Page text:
Hari also weighed up the pros and cons, stating, “I think that the digital environment is a great leveler and not just in terms of flexibility.” She went on to explain how digital chat channels open the floor to those who ordinarily would be hesitant to speak in a room full of people; commenting, “digital conversations give the quiet courage to use their voice.” She  added: “While I do see positives, in the UK we are facing a dilemma with unemployment rates.” In financial services, customer-facing and in-branch roles mostly belong to women. The shift to digital will eventually lead to many of those roles disappearing. It’s important to communicate upskilling pathways and ensure there are roles elsewhere so we don’t take a significant step backwards with women.” 

To ensure a future of gender equality, the panel stressed the importance of digitally upskilling and helping to shape the educational curriculum for the next generation of female leaders. Hari urged organisations to help encourage young girls to take up STEM (science, technology, engineering, mathematics) subjects in school, emphasising, “we need to broaden the pool of where we are going to get our future leaders.”

The diversity and inclusive imperative

In relation to diversity and inclusion, Nathalie explained the differences between local and global strategies for  international organisations. Focussing globally means benchmarks are set across the entire organisation, whereas in local markets, the emphasis shifts as consumers and employees are far more culturally homogeneous. In this instance, diversity is much more about regional influences, personalities and qualities; she said, “traditionally, people think of diversity in terms of culture and colour, but there are many more dimensions.” 

Nathalie recommended that businesses consider their model, marketing message, tone of voice, wording and communication channels, as “to ensure all customers are reached, the journey must be planned from the beginning. Continue to audit the journey, benchmark it, research it. Don’t make assumptions and don’t forget to ask your audience.”

“Diversity adds value to companies,” said Olga. Because ideas and thoughts vary from culture to culture, gaining a first-hand perspective provides new insights into the customer base; “data helps to understand from a marketing perspective if companies are missing something.”

Andrea provided insight from a C-level perspective, “the key is to be brave and take action. We have to uplift and protect people who differ in whatever form. Conflict in onboarding needs to be moderated. If we do this we can shape the world together.”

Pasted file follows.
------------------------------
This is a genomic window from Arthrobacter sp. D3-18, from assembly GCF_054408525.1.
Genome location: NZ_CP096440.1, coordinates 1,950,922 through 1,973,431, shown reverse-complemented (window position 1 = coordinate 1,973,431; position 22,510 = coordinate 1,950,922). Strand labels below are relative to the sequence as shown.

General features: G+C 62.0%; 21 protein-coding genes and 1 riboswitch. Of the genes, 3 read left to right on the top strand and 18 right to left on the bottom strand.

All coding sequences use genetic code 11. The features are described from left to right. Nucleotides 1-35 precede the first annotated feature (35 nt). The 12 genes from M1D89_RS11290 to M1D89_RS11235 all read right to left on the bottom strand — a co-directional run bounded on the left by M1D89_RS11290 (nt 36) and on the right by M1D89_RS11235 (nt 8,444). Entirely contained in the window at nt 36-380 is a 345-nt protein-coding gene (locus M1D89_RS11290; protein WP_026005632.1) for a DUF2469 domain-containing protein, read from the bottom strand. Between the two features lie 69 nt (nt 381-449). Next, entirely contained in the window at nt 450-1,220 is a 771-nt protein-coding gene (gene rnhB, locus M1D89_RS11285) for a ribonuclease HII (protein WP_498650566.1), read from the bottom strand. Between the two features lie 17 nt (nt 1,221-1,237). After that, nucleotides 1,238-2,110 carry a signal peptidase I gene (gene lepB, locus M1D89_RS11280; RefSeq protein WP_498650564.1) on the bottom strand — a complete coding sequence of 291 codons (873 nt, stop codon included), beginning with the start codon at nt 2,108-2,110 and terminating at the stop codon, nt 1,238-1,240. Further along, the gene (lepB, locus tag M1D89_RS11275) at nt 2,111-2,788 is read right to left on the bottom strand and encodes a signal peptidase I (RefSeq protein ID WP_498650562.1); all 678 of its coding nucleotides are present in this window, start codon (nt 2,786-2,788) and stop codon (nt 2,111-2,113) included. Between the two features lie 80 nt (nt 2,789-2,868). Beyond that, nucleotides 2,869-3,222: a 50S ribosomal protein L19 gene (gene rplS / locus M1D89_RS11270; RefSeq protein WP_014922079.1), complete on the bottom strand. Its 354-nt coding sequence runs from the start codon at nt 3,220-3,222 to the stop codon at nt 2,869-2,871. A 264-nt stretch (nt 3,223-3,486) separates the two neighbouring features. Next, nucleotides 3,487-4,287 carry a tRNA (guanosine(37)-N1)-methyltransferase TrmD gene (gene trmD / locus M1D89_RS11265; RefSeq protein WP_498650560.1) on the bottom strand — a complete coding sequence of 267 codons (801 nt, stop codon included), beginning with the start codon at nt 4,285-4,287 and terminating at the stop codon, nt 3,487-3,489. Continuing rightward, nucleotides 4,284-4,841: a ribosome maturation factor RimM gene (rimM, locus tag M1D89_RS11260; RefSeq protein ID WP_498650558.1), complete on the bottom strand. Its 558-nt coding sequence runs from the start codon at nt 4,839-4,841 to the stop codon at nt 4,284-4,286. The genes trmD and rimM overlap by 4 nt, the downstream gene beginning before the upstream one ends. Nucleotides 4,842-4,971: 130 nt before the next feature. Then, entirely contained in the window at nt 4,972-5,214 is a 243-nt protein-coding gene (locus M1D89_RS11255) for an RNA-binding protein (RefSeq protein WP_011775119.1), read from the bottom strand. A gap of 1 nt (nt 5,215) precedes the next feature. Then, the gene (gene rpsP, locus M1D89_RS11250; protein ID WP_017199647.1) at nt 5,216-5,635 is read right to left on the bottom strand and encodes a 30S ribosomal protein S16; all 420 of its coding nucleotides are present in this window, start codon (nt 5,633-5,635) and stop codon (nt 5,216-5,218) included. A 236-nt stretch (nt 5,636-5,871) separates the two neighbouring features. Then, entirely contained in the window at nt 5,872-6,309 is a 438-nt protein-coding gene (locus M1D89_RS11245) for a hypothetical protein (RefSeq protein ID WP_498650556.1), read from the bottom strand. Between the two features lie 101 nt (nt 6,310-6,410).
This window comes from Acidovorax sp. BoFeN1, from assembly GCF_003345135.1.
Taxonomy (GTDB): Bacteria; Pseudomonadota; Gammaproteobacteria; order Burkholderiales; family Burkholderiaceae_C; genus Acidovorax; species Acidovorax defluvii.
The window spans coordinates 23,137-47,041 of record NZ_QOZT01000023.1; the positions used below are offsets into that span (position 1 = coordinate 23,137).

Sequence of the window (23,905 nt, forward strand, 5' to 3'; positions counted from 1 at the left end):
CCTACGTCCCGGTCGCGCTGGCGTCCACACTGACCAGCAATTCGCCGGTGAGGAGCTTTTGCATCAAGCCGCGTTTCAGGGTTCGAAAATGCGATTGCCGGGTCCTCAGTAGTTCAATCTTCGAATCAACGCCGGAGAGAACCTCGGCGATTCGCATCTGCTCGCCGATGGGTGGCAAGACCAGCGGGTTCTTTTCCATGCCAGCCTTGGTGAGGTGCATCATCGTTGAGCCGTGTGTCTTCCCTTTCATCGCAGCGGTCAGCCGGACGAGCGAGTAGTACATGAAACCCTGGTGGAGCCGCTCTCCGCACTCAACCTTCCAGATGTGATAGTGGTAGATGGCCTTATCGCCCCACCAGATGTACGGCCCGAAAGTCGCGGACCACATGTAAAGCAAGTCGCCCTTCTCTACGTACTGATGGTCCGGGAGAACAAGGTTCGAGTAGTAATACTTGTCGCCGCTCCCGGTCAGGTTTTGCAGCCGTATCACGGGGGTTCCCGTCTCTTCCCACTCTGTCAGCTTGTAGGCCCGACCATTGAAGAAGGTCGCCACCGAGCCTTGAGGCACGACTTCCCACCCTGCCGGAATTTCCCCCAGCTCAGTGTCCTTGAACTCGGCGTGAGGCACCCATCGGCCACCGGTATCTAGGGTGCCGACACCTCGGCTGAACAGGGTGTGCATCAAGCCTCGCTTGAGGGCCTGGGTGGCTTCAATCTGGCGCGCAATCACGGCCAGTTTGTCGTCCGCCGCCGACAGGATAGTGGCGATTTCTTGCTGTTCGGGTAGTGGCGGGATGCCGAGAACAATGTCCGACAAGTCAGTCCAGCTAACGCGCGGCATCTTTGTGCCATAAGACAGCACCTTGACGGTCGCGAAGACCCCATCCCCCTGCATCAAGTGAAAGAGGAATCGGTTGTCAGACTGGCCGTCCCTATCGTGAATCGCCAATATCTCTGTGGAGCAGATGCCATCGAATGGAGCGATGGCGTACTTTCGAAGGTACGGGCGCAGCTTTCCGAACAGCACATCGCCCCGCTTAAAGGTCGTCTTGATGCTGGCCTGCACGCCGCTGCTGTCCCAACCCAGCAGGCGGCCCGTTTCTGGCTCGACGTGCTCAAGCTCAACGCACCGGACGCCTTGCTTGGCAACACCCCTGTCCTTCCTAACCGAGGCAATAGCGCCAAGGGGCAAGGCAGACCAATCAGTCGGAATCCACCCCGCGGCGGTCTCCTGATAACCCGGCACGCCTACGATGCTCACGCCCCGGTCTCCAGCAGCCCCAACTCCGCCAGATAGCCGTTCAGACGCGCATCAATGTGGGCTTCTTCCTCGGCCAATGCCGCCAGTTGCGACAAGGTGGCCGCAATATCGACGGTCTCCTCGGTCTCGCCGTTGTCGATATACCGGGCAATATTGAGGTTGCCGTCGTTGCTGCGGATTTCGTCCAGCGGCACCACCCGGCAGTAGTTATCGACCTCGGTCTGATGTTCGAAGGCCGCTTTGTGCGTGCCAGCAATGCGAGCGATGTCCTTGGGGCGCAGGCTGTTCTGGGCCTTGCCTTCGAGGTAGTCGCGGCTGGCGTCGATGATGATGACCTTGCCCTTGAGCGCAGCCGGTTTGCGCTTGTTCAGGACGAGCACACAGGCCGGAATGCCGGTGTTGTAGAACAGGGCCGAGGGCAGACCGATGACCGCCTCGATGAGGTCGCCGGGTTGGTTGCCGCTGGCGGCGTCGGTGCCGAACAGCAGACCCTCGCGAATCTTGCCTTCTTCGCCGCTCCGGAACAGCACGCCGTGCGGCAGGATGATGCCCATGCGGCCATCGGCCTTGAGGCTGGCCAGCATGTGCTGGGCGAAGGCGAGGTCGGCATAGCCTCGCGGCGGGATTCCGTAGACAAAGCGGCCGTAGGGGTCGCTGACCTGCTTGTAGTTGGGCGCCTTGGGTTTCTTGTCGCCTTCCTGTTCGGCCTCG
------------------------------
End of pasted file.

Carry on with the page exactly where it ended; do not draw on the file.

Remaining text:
Advice for future female leaders

Offering advice based on her professional experiences, Olga commented: “Women tend to think they need to adapt to their environment, instead of steering their environment to meet their vision. We have to focus on our passion because what comes out of this is powerful. Career is something that deserves a long breath, focus on where you want to go.”

Working mother Nathalie expanded on Olga’s advice, drawing from her own experience. While she has always worked full time, Nathalie also wanted to be involved in her children’s daily activities, “I made sure all of the companies that I worked for offered a flexible work schedule, this way I didn’t have to feel guilty about working. The moment you get the interview you should let them know you are looking for flexible hours wherever possible.”

Hari shared that she believes being reliable leads to more responsibility and advancement. She said: “What got me where I am today is that I was doggedly consistent. I set my goals for what I wanted to achieve, I never over-promised or under-delivered.”

Whereas Andrea emphasises the importance of supporting each other, saying: “We need to give ourselves permission to be courageous and forge our professional path in our own way, even when faced with resistance. We need female leaders that won’t give up.”

Women are pivotal to the future of digital across multiple sectors. Although the pandemic has posed new challenges, particularly for female professionals, this International Women’s Day panel discussion demonstrated the importance of a diverse leadership team as well as the wide-reaching impact women have on the industry. 

If you weren’t able to attend the live streamed event, you can watch the recording below. 

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Marketing Director, UK&I

Alexandra Moorhouse